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Tamil Nadu Temples Darshan Ride, Day 2:


PBSrinivas
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Temple Visits:

 

The 1st Temple I visited on this day was the The Ekambareswarar Temple in the morning..

It took me around 1 hour in the temple to have Darshan and see around the temple premises..

The Ekambareswarar Temple

It is a fascinating temple with a rich history, and the holy gravitas that it endures is something worth discussing.

It is one of the temples associated with Panch Bhoota Stalam.
Panch Bhoota Stalam constitutes the five temples dedicated to Lord Shiva.

And these five temples hold prominent fundamental meanings.

Being the manifestation of the five elements of nature: Earth, Water, Fire, Air, and Space,

Representing the fundamental meaning of life itself, the five elements with which every life is made.

Ekambareshwarar is one of the temples representing the element earth or Prithvi. Also known as Ekambaranathar Temple.

Lord Shiva is worshiped and represented by the Shiva Lingam named Ekambareshwarar or Ekambaranathar.

Goddess Parvati, his consort, is revered as Elavarkuzhali.

Ekambareshwar is among the seven most important pilgrimage centers in India and attracts numerous tourists.

It is one of the largest temples in Kanchipuram. The temple complex spread across 40 acres.

 

This ancient temple is in existence since at least 600 AD. It is thousands of years old brought down and rebuilt by various kings.
Pallavas initially built the temple. Kachiyapper was a poet and a Vedantist. He served as a priest at the temple, which was pulled down and was rebuilt by the Chola Kings.
Later in the 15th century, the succeeding Vijayanagar era, Several significant structural contributions to the temple were made by the Vijayanagar king Krishna Deva Raya.
Many architectural wonders were associated with this ancient temple, like the thousand-pillared hall, which was built during the Vijayanagar period.
The four gateway towers called Gopurams. The largest one being the southern one with 11 stories and a height of 192 ft, simply concluding it among the tallest temple towers in India.

 

Stories behind the temple:

There’s a very interesting story about the temple. Goddess Parvati was doing intense penance to win over Lord Shiva under the temple’s ancient Mango tree near the Vegavathi river.
Lord Shiva wanted to test her devotion, so he set her on fire. In order to ask for help, Goddess Parvati started praying to her brother, Lord Vishnu. To save Parvati, Vishnu took the moon from Lord Shiva’s head and showered its rays onto the mango tree and Parvati to cool it down.
To check how persistent Parvati is, Lord Shiva again sent river Ganga to threaten and disrupt Parvati’s penance. But Parvati requested Ganga and convinced her that they are sisters and worship the same supreme power, Lord Shiva. Ganga accepted her request and did not harm her and agreed not to disrupt her penance.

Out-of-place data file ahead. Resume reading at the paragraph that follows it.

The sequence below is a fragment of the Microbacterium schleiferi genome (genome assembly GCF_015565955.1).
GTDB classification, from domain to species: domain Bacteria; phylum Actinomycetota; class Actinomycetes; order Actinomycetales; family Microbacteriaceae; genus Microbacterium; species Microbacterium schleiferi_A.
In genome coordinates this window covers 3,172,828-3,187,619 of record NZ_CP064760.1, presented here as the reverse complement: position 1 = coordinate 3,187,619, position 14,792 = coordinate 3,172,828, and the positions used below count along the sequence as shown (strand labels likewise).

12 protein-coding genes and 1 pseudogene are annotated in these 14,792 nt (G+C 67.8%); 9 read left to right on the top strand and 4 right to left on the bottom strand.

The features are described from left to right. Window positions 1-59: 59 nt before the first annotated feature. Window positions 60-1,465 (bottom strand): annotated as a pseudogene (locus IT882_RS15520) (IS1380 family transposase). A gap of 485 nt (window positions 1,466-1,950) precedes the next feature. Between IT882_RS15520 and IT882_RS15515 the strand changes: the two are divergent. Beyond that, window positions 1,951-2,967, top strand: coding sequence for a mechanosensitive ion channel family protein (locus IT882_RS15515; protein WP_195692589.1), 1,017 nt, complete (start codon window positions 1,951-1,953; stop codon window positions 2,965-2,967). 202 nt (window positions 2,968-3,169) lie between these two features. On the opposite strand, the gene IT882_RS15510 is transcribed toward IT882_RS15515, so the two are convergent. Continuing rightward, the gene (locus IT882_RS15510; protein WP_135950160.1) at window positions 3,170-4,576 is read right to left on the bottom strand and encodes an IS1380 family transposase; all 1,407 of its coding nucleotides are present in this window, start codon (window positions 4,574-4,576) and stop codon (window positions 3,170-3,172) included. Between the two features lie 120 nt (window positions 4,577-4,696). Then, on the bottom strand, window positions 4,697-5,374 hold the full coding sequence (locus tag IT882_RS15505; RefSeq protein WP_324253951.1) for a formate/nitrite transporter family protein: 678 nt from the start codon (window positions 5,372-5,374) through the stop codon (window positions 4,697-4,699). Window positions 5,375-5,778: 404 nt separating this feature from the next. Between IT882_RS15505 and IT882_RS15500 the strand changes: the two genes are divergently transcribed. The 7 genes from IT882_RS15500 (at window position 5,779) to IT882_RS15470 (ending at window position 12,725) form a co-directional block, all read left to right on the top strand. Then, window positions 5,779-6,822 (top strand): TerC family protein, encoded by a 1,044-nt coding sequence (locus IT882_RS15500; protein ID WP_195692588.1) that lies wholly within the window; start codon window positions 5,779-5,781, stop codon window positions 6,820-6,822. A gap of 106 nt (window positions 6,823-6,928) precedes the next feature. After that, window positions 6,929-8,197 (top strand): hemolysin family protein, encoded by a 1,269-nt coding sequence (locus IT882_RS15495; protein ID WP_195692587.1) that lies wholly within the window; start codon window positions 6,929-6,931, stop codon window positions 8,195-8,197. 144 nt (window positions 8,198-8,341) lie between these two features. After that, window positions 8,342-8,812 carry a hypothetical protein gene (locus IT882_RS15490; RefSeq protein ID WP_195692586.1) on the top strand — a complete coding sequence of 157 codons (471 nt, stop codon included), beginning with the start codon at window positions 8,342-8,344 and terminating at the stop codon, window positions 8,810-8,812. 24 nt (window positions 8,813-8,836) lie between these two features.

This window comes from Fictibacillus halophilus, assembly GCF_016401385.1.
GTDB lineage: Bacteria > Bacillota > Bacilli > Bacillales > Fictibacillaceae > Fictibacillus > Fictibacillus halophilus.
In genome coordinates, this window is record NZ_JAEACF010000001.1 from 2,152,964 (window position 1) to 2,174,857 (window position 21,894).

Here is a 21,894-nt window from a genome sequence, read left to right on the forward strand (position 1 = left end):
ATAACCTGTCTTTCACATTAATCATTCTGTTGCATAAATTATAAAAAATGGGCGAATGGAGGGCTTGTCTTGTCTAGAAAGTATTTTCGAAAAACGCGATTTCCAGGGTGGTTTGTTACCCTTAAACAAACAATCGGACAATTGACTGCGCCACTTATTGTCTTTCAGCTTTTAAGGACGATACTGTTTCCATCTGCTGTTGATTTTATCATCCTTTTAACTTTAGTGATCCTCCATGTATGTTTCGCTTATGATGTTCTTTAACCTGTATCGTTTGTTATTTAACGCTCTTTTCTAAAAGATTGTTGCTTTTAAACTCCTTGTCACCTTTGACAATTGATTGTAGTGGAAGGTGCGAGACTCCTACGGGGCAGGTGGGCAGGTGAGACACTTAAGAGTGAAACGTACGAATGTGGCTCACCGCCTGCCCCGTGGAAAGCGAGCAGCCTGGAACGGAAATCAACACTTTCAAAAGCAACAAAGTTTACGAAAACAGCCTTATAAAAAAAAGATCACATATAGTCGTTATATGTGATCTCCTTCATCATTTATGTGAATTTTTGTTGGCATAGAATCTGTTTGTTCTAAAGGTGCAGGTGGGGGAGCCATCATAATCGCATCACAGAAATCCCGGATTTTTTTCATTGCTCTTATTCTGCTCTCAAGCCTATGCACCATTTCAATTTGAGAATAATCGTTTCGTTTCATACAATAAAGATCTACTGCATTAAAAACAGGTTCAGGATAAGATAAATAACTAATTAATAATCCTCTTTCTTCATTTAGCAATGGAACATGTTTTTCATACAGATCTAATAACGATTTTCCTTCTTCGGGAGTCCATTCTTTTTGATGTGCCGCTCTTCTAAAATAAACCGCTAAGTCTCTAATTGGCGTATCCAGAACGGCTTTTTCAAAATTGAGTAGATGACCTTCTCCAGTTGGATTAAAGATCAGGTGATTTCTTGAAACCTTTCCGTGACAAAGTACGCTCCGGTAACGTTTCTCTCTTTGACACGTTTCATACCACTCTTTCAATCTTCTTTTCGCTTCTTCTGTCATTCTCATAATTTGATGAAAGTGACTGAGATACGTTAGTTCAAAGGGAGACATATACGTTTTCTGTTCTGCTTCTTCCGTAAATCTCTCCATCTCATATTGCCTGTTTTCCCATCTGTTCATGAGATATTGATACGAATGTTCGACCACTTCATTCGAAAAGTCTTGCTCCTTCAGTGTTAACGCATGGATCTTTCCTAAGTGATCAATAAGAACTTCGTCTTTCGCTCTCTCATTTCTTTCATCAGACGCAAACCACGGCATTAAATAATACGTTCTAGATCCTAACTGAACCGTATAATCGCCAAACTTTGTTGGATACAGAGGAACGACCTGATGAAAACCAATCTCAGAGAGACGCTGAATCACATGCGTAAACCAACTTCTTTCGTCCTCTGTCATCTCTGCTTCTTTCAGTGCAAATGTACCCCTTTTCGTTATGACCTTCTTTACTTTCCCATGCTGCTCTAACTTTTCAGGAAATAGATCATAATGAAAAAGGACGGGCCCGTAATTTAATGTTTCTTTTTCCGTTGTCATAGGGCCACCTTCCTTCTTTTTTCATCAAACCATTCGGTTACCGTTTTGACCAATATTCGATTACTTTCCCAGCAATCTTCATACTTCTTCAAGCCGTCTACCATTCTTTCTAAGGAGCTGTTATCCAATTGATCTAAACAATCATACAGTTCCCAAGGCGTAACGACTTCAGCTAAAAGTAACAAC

To worship and with the wish to get united with Lord Shiva, Parvati made a Shiva Lingam out of the sand. Impressed by Parvati’s devotion, Lord Shiva descended into a human and married Parvati.
Lord Shiva settled there in the form of the Lingam Parvati worshiped. Lord Shiva here came to be known as Ekambareswarar or Lord of Mango Tree.


As per another story, Parvati was worshiping Lord Shiva under a mango tree in the form of Prithvi Lingam, a lingam which she made out of the sand. Vegavati, The nearby river, threatened to engulf the Shiva Lingam by overflowing. Parvati or Kamakshi, devoted to Shiva, embraced the Lingam to protect it even at the cost of her life. This gesture of Parvati touched Lord Shiva. He materialized in person and married her.

 

When it comes to literary mentions, this temple has been mentioned in several texts over the centuries. The three most prominent Saivite poets of the 7th and 8th century Sambandar, Appar, and Sundarar mentioned Ekambareswarar in ten verses in Tevaram, The first seven volumes of the Tirumurai, the Twelve-volume collection of Shiva devotional poetry.
Manickavasagar, a 9th-century Tamil saint and poet who used to write Shiva hymns, also honored Ekambareswarar in his writing.
The Tamil saint poets of the 6th century known as Nayanars, the group of 63 saints revered Shiva in the Tamil Saiva canonical work, The Tevaram

 

Ineresting facts about the Temple:

The mango tree in the temple is more than 3500 years old, and to date, it gives four varieties of mango. It is said that it symbolizes the four Vedas.
On the 19th, 20th, and 21st of Panguni month, the sun rays fall directly on the main Shivalinga.
There are ten pillars in the temple’s inner corridor, and if you tap them with a stick, they produce different musical sounds.
There’s an idol of Kubera, which is believed to grant riches to his worshippers.
There are all the 12 zodiac signs on the roof of the temple. It is believed that you can rid of your Horoscopic defects and problems if you pray in the temple.

 

Details extracted from Behindeverytemople.org

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Edited by PBSrinivas
Adding pics
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